Now for a bit of something different: I was out with the camera yesterday and saw some small fish in the pond here. Now, these particular fish were the first that I could actually see from the shore. The pond’s manager has asked that we not fish this year. I am OK with that request because I don’t manage the pond and want to keep the pond healthy and as beautiful as possible. The Bluegill fish here seem on the smaller side when I visually compare them to those I had seen in the lake where I just recently moved from.
I noticed several fish nest holes in very shallow water. The male Bluegill guard the nest where the eggs have been laid. I saw perhaps ten or so fish around these holes located close to the shore. The water was only inches deep, too! Good to see, and interesting, as well. I did not have a polarizing filter on the lens when I took these photographs yesterday, so the pictures have been worked on a bit with photo-editing software (for greater clarity). Please click on the thumbnail image to see the larger picture. Enjoy!
Juvenile Largemouth Bass
I decided to check the area of the lake where I saw the Bluegill and Crappie and other fish circling around apparent gravel spawning areas the other day, and took some pictures. I managed to take a few better photographs this time. The fish are in 3-5′ of water and the darker photographs were of fish in the deeper water. I can’t tell for certain which type of Crappie that fish in the deeper water is, but it is likely a Black Crappie. The fish circle and sweep the muck and debris away to clear clean gravel where the spawning is completed. The fish are Bluegill, Crappie and a juvenile Large Mouth Bass.
Juvenile Largemouth Bass
A few days ago I first noticed a change in the bottom of the community lake in the shallows near the shore. The muck of sticks, decaying leaves and other natural debris was being swept aside and a circular pattern of clean gravel was showing. The next day I looked at the same area and saw in each of the five such swept circular areas, there was a Bluegill fish circling around almost endlessly. I believe that the fish are spawning and the area is used as their nest. I took some pictures yesterday morning of the fish tending their nests. I used a polarizing filter on my lens to help cut the glare of the water. The fish were in about 3 feet of water. Please click on the thumbnail image to see the larger picture. Enjoy!
Surface View of Bluegill Spawning Areas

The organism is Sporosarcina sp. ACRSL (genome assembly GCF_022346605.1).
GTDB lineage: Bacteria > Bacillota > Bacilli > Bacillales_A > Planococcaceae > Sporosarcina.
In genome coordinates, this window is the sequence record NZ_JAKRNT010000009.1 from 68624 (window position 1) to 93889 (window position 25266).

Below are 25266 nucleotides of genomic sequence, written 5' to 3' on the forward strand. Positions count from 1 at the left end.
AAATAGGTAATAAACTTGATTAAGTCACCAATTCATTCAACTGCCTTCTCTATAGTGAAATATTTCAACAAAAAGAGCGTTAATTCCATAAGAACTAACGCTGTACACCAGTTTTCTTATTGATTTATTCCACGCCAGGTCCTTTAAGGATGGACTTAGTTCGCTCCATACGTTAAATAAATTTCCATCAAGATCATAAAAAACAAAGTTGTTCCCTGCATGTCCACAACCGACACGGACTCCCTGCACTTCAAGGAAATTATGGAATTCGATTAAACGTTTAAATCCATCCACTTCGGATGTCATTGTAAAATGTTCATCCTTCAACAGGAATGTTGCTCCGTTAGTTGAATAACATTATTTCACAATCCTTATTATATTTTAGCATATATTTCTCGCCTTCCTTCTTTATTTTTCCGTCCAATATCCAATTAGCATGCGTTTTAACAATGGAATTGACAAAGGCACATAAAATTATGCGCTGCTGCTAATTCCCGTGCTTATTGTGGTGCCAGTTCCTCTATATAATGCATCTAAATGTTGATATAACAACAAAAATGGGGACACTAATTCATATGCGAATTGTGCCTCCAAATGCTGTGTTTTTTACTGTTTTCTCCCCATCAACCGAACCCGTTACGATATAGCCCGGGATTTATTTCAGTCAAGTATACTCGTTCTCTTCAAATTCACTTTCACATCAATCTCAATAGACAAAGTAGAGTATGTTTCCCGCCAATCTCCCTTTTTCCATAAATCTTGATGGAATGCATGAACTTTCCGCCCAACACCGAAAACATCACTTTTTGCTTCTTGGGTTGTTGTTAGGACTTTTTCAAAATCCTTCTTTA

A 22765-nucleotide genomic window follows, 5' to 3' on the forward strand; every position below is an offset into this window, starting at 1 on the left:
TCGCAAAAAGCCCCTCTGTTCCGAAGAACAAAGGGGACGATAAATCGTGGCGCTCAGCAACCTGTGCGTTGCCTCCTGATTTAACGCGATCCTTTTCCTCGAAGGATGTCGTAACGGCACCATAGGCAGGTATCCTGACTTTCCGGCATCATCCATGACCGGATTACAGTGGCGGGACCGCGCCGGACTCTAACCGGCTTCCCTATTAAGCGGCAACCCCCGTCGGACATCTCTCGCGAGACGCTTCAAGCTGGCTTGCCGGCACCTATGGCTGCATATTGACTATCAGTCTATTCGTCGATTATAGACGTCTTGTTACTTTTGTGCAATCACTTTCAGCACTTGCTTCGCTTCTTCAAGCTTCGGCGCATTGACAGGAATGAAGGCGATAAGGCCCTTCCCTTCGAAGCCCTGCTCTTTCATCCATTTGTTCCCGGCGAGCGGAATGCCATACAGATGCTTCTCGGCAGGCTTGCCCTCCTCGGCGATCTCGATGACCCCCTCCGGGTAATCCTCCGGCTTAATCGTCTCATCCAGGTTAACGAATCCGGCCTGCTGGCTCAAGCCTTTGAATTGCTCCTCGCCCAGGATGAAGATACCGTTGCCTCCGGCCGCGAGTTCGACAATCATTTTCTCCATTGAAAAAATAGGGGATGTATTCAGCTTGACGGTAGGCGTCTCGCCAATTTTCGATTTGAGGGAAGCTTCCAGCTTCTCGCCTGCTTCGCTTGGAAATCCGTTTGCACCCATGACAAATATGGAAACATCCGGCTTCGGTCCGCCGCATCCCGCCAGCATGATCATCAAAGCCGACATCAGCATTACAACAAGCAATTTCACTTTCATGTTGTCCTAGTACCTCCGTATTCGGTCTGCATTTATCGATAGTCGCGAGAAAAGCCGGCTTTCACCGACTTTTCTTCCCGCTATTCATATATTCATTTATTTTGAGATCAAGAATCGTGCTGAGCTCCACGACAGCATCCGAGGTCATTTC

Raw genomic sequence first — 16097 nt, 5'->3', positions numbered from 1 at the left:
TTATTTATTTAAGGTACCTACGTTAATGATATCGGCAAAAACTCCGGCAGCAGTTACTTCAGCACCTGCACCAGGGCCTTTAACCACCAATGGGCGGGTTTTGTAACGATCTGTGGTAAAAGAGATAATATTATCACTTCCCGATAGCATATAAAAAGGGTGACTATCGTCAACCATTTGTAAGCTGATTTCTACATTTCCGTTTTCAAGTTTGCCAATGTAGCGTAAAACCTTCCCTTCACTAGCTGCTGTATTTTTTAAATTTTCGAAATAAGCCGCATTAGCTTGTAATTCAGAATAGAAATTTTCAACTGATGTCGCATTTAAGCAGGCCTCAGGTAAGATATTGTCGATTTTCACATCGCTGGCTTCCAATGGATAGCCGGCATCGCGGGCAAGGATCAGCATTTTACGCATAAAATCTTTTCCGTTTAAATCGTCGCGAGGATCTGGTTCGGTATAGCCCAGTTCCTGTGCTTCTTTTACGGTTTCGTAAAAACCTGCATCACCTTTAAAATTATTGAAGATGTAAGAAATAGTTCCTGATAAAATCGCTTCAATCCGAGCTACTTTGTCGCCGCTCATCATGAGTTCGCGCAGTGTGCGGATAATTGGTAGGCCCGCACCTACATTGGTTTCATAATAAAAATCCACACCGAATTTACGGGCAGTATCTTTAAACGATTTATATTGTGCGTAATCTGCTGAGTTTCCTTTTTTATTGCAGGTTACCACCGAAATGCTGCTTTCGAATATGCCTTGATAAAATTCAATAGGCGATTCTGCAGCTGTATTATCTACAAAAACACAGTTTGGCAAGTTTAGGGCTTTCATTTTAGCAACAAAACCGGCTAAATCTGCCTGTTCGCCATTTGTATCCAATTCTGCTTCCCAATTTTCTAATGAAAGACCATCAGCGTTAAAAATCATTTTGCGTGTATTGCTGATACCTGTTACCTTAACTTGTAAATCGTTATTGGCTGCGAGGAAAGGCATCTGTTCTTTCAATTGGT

Because it is Spring and I live in an area that is in a deciduous hardwood forest, the pollen is blowing everywhere. I live on the banks of one of the community lakes here so I decided to check on the possibility of seeing some fish. Yesterday morning I went to the lake shore and saw that the surface of the lake was covered with a thin veil of yellow pollen. I also saw that for the first time this year, the fish are active. This morning I also went to the lake and took some better pictures from the dock. Today there is a lot less pollen on the water. The fish are excited to have a lot of insects to eat and warmer water to swim in. The fish were just off of a dock and in about 3 ft. of water. These are mostly warm-water fish although the Trout usually like colder water. There were about 15 fish in the immediate area all trying to catch their own insect breakfast.
I have never taken pictures of fish and these are not great snapshots, but I decided to post them anyway. The fish seen are mostly young Largemouth Bass, possibly a young Walleye, and adult Bluegill. I also spied a lunker Bass and a Crappie, but the photos were not of good quality. I had to use a polarizing filter on my lens and hope to get to see any fish at all. I also had to deal with all of that pollen on the water. One of the photographs has a lot of pollen (white smears) in the picture due to the pollen on the surface of the lake yesterday. I am not absolutely sure about which species all of these fish are and labeled the pictures with my best guess. Please click on the thumbnail image to see the larger version of that picture. Enjoy!
Possibly a Young Largemouth Bass
Possibly a young Walleye (4/13/10)